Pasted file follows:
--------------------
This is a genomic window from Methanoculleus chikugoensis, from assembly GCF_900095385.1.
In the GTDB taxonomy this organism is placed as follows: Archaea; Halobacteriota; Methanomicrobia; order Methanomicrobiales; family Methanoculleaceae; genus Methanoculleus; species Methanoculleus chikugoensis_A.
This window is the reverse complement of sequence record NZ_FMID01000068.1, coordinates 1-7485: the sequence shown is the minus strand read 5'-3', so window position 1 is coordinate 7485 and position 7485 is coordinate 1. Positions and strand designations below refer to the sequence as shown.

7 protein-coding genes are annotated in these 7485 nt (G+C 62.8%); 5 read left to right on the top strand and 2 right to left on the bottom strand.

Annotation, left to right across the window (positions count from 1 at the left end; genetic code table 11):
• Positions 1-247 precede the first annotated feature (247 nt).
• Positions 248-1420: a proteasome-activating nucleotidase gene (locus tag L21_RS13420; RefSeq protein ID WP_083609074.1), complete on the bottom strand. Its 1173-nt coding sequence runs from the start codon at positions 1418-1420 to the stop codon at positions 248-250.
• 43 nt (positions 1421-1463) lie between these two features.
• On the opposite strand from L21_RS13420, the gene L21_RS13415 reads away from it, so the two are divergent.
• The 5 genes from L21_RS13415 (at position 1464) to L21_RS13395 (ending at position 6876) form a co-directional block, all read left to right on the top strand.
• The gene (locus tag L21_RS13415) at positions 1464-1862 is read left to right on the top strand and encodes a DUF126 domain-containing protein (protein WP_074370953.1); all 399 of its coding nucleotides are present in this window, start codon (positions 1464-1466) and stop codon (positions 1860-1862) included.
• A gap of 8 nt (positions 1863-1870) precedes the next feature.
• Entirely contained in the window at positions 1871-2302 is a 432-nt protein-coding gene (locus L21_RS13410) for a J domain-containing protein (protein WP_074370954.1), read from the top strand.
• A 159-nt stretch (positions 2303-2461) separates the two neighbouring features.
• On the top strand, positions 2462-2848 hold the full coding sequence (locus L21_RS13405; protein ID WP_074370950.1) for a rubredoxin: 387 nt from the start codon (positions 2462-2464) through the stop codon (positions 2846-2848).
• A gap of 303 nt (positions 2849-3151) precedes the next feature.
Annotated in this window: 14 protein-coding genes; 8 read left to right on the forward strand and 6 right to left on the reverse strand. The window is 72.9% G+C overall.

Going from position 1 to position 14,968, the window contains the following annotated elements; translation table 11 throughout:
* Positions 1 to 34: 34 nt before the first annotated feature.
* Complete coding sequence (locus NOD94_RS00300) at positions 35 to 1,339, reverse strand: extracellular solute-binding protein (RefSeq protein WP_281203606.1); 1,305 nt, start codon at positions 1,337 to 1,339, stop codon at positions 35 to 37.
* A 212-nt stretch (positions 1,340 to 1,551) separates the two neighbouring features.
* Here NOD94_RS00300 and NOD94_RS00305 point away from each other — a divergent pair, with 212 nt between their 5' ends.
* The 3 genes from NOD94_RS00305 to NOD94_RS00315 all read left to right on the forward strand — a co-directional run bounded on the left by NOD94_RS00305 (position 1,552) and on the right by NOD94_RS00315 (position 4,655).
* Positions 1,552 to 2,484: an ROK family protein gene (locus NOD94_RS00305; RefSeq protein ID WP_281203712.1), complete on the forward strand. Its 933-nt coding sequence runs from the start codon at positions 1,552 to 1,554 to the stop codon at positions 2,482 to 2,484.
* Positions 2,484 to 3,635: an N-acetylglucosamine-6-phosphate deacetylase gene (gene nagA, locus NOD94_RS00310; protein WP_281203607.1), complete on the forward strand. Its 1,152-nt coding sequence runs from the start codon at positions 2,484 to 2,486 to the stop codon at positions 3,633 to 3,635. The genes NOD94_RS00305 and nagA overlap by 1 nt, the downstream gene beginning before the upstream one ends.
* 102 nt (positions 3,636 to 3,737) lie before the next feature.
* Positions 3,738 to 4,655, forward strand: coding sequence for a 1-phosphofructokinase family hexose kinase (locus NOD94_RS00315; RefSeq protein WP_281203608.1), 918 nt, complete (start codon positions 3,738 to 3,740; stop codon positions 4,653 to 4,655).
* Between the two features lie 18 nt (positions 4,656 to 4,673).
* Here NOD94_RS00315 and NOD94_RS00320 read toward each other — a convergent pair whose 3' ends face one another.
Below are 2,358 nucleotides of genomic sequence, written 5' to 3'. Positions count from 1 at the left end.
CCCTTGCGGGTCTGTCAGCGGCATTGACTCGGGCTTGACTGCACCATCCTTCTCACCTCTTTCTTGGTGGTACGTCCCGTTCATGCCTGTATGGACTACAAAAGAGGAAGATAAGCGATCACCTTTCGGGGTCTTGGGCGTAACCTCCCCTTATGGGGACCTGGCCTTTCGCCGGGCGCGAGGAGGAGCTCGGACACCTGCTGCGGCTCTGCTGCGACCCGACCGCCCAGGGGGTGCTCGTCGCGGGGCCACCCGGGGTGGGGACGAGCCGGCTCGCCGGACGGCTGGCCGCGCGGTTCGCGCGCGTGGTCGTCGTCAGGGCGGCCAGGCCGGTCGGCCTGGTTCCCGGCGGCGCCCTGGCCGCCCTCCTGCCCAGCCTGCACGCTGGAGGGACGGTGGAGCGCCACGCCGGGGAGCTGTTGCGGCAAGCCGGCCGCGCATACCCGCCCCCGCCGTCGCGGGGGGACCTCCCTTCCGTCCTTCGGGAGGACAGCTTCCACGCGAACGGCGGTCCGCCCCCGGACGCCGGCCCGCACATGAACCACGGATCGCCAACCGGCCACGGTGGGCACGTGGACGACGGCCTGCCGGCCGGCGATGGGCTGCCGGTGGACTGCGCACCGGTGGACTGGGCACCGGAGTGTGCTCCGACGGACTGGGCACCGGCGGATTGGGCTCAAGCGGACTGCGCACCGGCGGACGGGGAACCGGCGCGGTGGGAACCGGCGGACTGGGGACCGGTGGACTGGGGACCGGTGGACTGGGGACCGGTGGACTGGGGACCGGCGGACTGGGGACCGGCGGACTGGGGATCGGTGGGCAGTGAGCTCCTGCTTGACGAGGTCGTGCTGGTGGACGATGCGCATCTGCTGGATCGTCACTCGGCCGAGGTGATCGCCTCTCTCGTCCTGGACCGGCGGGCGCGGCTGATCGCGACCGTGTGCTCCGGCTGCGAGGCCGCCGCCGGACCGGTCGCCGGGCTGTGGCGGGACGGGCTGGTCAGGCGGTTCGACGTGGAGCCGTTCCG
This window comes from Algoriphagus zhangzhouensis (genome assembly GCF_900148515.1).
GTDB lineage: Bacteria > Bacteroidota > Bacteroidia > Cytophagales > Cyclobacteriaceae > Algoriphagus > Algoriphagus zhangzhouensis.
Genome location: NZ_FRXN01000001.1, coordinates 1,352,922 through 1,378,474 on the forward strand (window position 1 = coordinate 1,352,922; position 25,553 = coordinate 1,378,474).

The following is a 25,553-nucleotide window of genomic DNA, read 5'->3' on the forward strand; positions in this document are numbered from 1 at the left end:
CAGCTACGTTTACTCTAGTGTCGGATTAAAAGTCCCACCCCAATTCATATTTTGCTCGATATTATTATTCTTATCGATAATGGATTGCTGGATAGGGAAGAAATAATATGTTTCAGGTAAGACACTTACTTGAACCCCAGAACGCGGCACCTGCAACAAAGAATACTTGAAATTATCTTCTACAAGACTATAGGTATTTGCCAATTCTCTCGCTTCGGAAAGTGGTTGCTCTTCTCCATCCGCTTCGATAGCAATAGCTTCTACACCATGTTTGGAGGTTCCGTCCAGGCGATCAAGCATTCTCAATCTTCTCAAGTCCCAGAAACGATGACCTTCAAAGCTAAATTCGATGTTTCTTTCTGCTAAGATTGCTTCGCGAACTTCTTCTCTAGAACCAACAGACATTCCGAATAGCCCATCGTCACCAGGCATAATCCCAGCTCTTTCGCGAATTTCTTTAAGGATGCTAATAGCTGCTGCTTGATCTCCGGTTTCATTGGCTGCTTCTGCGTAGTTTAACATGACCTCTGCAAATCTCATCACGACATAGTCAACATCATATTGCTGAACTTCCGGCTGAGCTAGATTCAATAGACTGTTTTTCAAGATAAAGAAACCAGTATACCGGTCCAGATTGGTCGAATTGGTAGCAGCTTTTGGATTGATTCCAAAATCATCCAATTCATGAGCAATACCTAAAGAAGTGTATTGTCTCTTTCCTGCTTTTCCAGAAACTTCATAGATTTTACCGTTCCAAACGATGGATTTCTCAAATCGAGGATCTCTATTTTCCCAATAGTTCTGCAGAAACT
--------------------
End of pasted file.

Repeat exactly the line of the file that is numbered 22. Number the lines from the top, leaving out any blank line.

* Here NOD94_RS00300 and NOD94_RS00305 point away from each other — a divergent pair, with 212 nt between their 5' ends.